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Mental health scheme to help Hull pupils ‘before they fall’

As pupils in Hull prepare to head back to the classroom for the start of another school year, a new mental health project is set to help them deal with their problems and worries after receiving a £498,902 grant from the Big Lottery Fund’s £75m HeadStart programme. 

The development funding means that young people aged 10-14 will take part in a pilot project over the next year. The local partnership will use this pilot to work up long term plans that could benefit from a multi-million pound share of HeadStart funding and will look at a range of issues, from bullying, body image and peer pressure, to exam stress and even the pressure of moving up from primary to secondary school.

A previous YouGov survey for the Big Lottery Fund revealed that 45 per cent of children aged 10-14 have reported being unable to sleep because of stress or worry, with fifty nine per cent saying they feel worried or sad at least once a week. However, only around 25 per cent of young people needing treatment for mental health problems actually receive it and usually only once they reach 18[1].

With this in mind, the Big Lottery Fund implemented its HeadStart programme, with the aim of developing ways to deal with child mental health issues before they become deep-rooted problems. As one of the selected HeadStart areas, the Hull partnership consulted extensively with 1,500 children and young people as well as parents, schools and other services and will now use its learning to run a pilot until December 2015.

The 13 schools taking part, including Newland School for GirlsGoes to different websiteChristopher Pickering Goes to different websiteandGriffin Primary SchoolsGoes to different website, will develop targeted support such as peer mentors for young people and parents, counselling, psychological support or structured 10 week programmes to reduce risk and build resilience. The pilot will also work in partnership with young people to develop digital tools including an app for support with cyber-bullying and other emotional health issues and a You Tube channel to improve access to online support which local young people identified as important.

The scheme is run by a partnership between Hull City CouncilGoes to different websiteHull Clinical Commissioning GroupGoes to different website, the schools, CAMHS and voluntary sector organisations including CornerhouseGoes to different websiteand Child DynamixGoes to different website.

Lyn Cole, Deputy England Director of the Big Lottery Fund, said: “We know that around three young people in every classroom suffer from a clinically diagnosable mental health disorder and this is a desperately sad situation. HeadStart is all about catching our young people before they fall into a trap of mental and emotional turmoil that may affect them all though their lives. This development funding means that children in Hull will play an important role in helping other young people get emotional support at a key stage in their lives.”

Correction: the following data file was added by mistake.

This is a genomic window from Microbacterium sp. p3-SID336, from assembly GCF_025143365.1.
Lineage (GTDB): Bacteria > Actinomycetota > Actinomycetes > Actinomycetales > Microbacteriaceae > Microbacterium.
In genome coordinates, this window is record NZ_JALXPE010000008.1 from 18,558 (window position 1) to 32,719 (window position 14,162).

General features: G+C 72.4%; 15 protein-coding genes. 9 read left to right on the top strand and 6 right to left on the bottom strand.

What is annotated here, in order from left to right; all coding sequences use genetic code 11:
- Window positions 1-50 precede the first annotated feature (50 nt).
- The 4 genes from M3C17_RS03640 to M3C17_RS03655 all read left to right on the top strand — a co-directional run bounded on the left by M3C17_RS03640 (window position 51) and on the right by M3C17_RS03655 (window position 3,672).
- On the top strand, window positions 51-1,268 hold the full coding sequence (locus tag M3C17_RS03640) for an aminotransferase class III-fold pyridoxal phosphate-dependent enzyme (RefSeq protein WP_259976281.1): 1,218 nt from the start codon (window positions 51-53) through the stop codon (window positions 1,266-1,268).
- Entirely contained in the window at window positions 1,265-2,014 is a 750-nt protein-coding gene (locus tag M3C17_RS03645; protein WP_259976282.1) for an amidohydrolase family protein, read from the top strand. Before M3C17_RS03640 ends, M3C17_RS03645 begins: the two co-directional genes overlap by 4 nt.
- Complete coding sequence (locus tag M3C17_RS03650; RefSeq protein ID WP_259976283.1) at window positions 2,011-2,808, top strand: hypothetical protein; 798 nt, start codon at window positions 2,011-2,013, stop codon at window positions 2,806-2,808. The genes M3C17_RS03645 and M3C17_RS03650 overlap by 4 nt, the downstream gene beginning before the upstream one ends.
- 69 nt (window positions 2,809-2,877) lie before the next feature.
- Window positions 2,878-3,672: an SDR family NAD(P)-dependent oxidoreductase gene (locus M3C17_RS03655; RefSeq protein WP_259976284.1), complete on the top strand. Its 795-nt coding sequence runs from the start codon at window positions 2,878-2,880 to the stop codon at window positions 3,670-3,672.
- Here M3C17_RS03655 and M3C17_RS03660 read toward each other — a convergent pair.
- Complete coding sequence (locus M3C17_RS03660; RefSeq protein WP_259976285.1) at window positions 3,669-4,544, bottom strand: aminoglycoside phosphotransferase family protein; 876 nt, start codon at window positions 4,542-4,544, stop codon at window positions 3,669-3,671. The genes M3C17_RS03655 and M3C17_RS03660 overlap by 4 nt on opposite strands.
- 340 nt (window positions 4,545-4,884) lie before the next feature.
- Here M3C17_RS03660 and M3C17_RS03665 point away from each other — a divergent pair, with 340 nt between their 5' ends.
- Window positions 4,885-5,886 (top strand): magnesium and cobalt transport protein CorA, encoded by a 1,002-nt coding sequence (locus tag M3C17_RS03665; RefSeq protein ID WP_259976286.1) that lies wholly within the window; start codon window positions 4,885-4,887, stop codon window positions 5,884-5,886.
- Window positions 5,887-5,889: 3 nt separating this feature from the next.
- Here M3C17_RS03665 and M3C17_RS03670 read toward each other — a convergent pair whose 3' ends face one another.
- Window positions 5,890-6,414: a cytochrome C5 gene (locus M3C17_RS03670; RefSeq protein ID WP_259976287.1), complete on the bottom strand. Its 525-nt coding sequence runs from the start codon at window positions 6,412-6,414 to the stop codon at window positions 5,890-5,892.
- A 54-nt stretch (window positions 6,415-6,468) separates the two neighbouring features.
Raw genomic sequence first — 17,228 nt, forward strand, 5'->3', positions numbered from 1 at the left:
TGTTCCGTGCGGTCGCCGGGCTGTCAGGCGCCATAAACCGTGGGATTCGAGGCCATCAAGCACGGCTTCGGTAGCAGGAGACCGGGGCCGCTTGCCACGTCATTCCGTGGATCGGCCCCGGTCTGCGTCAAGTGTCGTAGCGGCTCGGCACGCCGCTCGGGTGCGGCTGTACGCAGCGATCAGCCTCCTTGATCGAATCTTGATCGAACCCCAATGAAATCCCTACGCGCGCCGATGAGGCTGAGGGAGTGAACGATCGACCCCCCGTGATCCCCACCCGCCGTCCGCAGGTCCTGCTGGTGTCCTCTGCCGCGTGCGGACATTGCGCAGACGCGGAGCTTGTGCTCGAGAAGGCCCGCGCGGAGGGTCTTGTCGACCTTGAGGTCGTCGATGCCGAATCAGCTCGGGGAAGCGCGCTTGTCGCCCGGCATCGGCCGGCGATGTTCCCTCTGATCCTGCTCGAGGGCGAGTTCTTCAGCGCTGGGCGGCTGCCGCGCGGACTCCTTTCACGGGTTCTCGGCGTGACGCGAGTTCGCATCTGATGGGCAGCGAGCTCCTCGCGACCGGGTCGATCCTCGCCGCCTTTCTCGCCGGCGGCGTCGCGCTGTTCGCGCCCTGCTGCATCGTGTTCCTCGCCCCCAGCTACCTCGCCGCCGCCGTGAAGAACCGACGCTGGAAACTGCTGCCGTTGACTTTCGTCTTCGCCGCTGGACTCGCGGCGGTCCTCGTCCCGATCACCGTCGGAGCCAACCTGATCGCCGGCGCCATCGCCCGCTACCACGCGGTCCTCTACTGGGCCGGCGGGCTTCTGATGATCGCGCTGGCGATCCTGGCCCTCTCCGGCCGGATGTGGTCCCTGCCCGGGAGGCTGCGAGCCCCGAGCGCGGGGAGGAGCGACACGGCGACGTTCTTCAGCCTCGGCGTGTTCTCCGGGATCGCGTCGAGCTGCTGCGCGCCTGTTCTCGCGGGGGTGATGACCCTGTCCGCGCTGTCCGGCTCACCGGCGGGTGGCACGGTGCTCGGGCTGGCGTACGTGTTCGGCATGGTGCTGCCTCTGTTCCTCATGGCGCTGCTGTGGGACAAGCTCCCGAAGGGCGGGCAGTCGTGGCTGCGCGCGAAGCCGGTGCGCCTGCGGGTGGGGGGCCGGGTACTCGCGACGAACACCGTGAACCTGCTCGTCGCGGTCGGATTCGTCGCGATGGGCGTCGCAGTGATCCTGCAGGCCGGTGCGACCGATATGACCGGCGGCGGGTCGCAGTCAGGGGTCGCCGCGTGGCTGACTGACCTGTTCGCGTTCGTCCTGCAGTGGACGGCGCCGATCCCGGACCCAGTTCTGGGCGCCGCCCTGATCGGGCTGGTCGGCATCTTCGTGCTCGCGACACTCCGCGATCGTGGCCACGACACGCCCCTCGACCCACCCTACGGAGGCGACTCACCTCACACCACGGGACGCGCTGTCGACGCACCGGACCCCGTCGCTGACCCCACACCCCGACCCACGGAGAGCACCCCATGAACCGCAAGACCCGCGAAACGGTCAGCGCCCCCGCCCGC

Rachel Roberts, Assistant City Manager for Early Help and Commissioning, said: “We are delighted to have been successful in our bid to pilot work to improve children and young people’s emotional health in Hull. Mental and emotional health is incredibly important in children’s development and we know from research that mental illness in young people often develops from aged 14 onwards.

“We hope that through early help and intervention for children who are experiencing issues, we can build their emotional resilience and encourage them to talk about their problems before they develop into anything more serious. The Headstart programme will mean that children receive the right support at important stages of their lives.”

For more information on HeadStart please contact the press office on the details below.

Big Lottery Fund Press Office: 020 7211 1888
Out of hours media contact: 07867 500572
Twitter: @biglotteryfund #biglf
Facebook: to different website

Notes to editors

[1] - The Centre for Economic Performance’s Mental Health Policy Group, LSE: How Mental Health Illness Loses Out in the NHS (2012).


  • The Big Lottery Fund is responsible for giving out 40% of the money raised for good causes by the National Lottery.
  • The Fund is committed to bringing real improvements to communities and the lives of people most in need and has been rolling out grants to health, education, environment and charitable causes across the UK. Since its inception in 2004 the Fund has awarded close to £6bn.
  • The Fund was formally established by Parliament on 1 December 2006.
  • In the year ending 31 March 2013, 28% of total National Lottery revenue was returned to the Good Causes
  • Since the National Lottery began in 1994, over £31 billion has now been raised and more than 400,000 grants awarded across arts, sport, heritage, charities, health, education and the environment.
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